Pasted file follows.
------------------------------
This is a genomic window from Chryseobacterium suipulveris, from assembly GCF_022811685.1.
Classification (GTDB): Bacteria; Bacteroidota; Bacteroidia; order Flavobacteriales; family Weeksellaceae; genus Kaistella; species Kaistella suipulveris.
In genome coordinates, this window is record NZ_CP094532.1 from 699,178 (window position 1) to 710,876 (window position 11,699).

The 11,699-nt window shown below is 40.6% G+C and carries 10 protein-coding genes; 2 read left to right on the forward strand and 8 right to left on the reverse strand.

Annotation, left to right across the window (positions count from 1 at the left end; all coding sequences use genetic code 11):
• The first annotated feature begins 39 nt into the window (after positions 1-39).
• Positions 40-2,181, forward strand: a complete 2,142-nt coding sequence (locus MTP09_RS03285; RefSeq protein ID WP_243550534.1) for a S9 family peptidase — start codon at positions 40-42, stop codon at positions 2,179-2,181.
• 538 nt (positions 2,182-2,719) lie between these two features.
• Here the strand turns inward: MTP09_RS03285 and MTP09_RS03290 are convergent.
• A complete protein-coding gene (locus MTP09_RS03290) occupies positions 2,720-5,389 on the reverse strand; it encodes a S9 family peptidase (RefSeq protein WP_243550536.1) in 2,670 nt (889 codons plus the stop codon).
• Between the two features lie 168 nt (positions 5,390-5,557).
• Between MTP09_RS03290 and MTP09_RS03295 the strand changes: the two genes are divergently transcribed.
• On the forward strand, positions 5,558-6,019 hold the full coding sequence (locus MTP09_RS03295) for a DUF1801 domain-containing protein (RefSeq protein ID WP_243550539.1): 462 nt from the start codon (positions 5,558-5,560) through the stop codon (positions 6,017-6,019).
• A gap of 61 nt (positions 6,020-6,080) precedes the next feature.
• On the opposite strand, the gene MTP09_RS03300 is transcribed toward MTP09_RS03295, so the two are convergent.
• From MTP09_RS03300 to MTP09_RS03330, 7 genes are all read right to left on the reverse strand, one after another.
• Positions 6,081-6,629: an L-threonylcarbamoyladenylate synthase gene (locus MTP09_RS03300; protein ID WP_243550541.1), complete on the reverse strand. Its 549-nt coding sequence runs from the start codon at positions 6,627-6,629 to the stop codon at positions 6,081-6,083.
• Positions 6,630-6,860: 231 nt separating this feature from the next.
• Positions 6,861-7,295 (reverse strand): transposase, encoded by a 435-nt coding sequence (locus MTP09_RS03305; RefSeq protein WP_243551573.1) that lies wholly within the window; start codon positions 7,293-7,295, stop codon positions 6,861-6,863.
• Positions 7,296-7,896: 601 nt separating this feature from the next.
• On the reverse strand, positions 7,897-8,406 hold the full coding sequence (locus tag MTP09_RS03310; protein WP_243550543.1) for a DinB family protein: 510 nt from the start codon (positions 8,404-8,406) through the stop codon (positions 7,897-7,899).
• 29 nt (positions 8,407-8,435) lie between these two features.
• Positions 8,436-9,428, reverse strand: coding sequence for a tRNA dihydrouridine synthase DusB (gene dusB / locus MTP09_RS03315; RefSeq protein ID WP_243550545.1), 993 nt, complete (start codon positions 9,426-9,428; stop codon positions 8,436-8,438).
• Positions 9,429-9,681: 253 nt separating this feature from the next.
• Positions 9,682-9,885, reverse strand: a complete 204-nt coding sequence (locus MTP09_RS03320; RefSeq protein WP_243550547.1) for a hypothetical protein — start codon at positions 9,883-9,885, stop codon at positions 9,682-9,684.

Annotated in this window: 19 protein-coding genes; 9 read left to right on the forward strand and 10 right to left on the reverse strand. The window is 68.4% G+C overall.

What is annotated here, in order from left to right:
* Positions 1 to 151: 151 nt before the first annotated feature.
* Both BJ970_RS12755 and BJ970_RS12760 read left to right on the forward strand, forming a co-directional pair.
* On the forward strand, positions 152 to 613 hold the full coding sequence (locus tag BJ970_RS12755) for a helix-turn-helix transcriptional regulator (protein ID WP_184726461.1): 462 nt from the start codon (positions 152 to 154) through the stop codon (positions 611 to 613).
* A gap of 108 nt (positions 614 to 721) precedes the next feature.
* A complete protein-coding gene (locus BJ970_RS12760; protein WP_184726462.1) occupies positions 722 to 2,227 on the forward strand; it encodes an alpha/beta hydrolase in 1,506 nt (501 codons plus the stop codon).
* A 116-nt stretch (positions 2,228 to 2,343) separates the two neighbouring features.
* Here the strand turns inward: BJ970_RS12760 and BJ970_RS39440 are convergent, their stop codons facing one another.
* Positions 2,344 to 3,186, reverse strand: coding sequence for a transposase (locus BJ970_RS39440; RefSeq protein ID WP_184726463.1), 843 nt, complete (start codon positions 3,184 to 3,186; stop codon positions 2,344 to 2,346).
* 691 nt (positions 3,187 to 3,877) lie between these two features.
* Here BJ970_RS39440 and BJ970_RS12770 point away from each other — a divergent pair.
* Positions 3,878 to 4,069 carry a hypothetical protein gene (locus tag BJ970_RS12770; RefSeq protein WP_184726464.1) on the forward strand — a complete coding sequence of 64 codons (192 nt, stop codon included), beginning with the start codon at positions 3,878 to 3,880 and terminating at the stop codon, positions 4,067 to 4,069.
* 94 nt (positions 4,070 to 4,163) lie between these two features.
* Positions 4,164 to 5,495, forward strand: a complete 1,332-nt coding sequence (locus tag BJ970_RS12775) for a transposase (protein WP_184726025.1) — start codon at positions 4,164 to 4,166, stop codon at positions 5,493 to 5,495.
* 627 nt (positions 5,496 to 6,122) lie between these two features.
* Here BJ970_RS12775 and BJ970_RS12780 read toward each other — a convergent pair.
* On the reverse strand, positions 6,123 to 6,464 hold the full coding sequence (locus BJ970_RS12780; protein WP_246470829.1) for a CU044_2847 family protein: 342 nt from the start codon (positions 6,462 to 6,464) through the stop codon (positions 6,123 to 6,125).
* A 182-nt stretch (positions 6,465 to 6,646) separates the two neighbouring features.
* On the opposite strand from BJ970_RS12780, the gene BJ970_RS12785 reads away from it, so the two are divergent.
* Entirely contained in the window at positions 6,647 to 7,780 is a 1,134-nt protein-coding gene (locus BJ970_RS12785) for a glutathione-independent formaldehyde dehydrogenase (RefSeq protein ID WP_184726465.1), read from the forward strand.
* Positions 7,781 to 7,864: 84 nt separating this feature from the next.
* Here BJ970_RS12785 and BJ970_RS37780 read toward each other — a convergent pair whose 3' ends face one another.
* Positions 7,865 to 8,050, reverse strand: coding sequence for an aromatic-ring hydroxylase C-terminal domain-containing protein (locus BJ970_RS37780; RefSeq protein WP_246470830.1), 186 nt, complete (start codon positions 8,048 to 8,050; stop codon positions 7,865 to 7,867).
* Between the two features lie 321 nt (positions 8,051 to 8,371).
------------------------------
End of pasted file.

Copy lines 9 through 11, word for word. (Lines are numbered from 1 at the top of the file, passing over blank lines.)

• Here the strand turns inward: MTP09_RS03285 and MTP09_RS03290 are convergent.
• A complete protein-coding gene (locus MTP09_RS03290) occupies positions 2,720-5,389 on the reverse strand; it encodes a S9 family peptidase (RefSeq protein WP_243550536.1) in 2,670 nt (889 codons plus the stop codon).
• Between the two features lie 168 nt (positions 5,390-5,557).